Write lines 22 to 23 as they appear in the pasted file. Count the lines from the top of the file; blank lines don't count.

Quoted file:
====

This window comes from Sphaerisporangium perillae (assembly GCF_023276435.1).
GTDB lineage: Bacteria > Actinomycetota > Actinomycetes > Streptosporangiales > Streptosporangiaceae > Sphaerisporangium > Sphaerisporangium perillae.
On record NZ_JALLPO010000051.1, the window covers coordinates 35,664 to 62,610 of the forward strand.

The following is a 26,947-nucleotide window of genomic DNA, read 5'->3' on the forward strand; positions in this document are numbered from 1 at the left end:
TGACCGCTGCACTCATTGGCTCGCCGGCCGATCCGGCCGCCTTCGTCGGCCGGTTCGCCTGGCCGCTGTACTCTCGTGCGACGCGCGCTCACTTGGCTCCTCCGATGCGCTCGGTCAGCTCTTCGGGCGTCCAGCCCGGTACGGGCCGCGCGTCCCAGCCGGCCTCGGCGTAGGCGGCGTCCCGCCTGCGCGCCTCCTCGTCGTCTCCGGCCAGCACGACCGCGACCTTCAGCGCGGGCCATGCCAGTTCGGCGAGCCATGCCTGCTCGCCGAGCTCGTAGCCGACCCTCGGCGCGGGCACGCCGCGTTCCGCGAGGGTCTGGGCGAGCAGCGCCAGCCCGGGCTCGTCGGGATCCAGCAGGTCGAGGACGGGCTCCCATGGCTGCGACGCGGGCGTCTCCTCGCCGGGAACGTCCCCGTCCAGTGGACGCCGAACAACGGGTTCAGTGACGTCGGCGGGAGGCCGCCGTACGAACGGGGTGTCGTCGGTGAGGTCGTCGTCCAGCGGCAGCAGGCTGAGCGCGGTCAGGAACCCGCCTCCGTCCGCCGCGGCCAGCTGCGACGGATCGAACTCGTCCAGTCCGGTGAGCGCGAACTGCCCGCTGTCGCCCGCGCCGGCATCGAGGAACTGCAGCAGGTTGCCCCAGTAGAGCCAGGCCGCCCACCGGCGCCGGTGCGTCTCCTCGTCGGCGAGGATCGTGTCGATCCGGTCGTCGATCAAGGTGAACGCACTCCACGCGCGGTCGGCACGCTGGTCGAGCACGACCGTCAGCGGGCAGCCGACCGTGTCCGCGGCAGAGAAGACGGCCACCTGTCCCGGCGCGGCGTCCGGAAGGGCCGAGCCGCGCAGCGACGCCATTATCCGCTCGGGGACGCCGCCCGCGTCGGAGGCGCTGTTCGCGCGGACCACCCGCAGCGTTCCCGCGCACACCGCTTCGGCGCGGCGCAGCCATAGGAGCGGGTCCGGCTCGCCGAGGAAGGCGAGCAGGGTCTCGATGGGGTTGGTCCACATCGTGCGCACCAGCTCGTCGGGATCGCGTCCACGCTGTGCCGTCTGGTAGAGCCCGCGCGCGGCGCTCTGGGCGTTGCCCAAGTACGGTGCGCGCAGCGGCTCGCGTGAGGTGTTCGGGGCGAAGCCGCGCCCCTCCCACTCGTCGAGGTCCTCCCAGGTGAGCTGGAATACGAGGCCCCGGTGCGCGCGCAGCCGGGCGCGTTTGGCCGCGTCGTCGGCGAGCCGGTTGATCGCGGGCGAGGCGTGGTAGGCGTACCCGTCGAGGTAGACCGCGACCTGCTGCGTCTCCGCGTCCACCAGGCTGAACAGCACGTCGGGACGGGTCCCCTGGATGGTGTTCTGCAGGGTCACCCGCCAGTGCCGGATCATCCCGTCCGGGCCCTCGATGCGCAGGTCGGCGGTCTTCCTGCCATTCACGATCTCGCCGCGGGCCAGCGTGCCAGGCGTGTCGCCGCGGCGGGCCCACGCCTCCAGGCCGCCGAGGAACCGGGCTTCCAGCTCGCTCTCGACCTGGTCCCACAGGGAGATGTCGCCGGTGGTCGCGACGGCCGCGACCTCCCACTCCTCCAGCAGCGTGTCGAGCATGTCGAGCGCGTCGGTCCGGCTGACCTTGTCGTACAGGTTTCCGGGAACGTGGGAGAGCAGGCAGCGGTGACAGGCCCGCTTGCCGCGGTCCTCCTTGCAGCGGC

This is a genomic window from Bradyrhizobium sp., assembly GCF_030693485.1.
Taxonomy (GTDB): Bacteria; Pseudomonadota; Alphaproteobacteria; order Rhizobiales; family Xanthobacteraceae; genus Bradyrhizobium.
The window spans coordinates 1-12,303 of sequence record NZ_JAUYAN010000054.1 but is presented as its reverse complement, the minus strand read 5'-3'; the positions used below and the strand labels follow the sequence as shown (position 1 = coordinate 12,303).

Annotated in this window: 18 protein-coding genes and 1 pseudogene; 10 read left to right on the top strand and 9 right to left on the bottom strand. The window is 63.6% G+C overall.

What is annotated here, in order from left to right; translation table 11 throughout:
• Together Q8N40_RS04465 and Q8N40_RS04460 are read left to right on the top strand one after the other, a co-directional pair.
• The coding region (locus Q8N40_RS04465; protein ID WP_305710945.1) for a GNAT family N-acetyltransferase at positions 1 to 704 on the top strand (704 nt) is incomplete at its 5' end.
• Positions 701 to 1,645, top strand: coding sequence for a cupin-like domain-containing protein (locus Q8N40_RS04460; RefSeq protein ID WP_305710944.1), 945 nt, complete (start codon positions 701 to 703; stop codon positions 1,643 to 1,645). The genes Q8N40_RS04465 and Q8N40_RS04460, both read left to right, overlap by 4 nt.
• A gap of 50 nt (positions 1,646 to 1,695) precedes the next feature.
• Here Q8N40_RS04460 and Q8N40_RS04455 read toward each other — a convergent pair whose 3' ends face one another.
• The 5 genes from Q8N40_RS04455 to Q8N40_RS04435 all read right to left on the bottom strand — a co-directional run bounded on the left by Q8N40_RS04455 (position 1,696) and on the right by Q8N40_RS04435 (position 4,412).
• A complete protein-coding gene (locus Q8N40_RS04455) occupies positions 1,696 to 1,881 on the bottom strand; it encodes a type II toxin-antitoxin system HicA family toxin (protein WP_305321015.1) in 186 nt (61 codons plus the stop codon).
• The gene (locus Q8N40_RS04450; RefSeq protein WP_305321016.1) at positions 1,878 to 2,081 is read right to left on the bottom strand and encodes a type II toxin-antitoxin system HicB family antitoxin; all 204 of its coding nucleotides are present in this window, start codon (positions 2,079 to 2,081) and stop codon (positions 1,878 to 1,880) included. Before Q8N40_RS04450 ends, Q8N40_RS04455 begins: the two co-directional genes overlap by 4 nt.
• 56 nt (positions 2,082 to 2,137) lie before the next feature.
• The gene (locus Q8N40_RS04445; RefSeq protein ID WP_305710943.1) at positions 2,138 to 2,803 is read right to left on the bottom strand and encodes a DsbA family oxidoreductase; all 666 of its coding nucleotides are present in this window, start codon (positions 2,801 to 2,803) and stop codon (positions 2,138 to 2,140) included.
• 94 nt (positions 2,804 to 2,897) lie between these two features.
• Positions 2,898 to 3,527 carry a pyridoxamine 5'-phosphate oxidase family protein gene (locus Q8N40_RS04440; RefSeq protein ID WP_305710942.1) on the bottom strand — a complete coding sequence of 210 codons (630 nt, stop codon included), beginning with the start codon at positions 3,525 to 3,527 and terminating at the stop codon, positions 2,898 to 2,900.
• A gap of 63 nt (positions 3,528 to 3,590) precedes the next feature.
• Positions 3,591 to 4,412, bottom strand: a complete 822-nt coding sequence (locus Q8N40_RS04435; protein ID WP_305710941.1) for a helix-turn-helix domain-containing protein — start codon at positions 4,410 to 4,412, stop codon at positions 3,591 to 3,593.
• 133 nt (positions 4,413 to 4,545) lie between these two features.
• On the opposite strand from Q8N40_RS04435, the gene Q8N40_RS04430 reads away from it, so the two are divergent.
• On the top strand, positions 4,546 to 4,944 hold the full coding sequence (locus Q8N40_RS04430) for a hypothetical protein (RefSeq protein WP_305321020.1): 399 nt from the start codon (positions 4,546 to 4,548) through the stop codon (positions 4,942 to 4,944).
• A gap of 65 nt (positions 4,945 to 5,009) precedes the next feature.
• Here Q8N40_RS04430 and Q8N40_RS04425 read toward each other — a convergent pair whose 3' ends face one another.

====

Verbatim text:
• Positions 2,898 to 3,527 carry a pyridoxamine 5'-phosphate oxidase family protein gene (locus Q8N40_RS04440; RefSeq protein ID WP_305710942.1) on the bottom strand — a complete coding sequence of 210 codons (630 nt, stop codon included), beginning with the start codon at positions 3,525 to 3,527 and terminating at the stop codon, positions 2,898 to 2,900.
• A gap of 63 nt (positions 3,528 to 3,590) precedes the next feature.